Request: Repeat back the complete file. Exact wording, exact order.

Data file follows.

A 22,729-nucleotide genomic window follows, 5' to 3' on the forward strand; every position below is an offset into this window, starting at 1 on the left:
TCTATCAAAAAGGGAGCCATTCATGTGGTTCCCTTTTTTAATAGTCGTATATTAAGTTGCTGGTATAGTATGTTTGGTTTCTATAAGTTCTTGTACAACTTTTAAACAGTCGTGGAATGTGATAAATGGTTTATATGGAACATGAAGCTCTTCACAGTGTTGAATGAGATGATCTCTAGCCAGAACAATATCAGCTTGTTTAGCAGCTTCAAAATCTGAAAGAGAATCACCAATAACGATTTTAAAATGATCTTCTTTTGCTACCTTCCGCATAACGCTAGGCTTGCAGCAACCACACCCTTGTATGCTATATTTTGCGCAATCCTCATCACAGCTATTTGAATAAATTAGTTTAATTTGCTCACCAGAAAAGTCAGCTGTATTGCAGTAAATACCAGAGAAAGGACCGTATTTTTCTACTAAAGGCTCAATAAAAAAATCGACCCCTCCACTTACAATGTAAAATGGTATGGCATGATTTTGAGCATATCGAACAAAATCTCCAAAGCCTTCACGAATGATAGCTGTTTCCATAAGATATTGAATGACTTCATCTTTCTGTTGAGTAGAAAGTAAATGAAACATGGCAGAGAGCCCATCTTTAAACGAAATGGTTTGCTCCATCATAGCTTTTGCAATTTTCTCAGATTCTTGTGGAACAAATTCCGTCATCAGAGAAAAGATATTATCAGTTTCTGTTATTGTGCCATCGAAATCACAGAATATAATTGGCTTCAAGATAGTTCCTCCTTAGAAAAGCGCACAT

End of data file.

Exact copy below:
A 22,729-nucleotide genomic window follows, 5' to 3' on the forward strand; every position below is an offset into this window, starting at 1 on the left:
TCTATCAAAAAGGGAGCCATTCATGTGGTTCCCTTTTTTAATAGTCGTATATTAAGTTGCTGGTATAGTATGTTTGGTTTCTATAAGTTCTTGTACAACTTTTAAACAGTCGTGGAATGTGATAAATGGTTTATATGGAACATGAAGCTCTTCACAGTGTTGAATGAGATGATCTCTAGCCAGAACAATATCAGCTTGTTTAGCAGCTTCAAAATCTGAAAGAGAATCACCAATAACGATTTTAAAATGATCTTCTTTTGCTACCTTCCGCATAACGCTAGGCTTGCAGCAACCACACCCTTGTATGCTATATTTTGCGCAATCCTCATCACAGCTATTTGAATAAATTAGTTTAATTTGCTCACCAGAAAAGTCAGCTGTATTGCAGTAAATACCAGAGAAAGGACCGTATTTTTCTACTAAAGGCTCAATAAAAAAATCGACCCCTCCACTTACAATGTAAAATGGTATGGCATGATTTTGAGCATATCGAACAAAATCTCCAAAGCCTTCACGAATGATAGCTGTTTCCATAAGATATTGAATGACTTCATCTTTCTGTTGAGTAGAAAGTAAATGAAACATGGCAGAGAGCCCATCTTTAAACGAAATGGTTTGCTCCATCATAGCTTTTGCAATTTTCTCAGATTCTTGTGGAACAAATTCCGTCATCAGAGAAAAGATATTATCAGTTTCTGTTATTGTGCCATCGAAATCACAGAATATAATTGGCTTCAAGATAGTTCCTCCTTAGAAAAGCGCACAT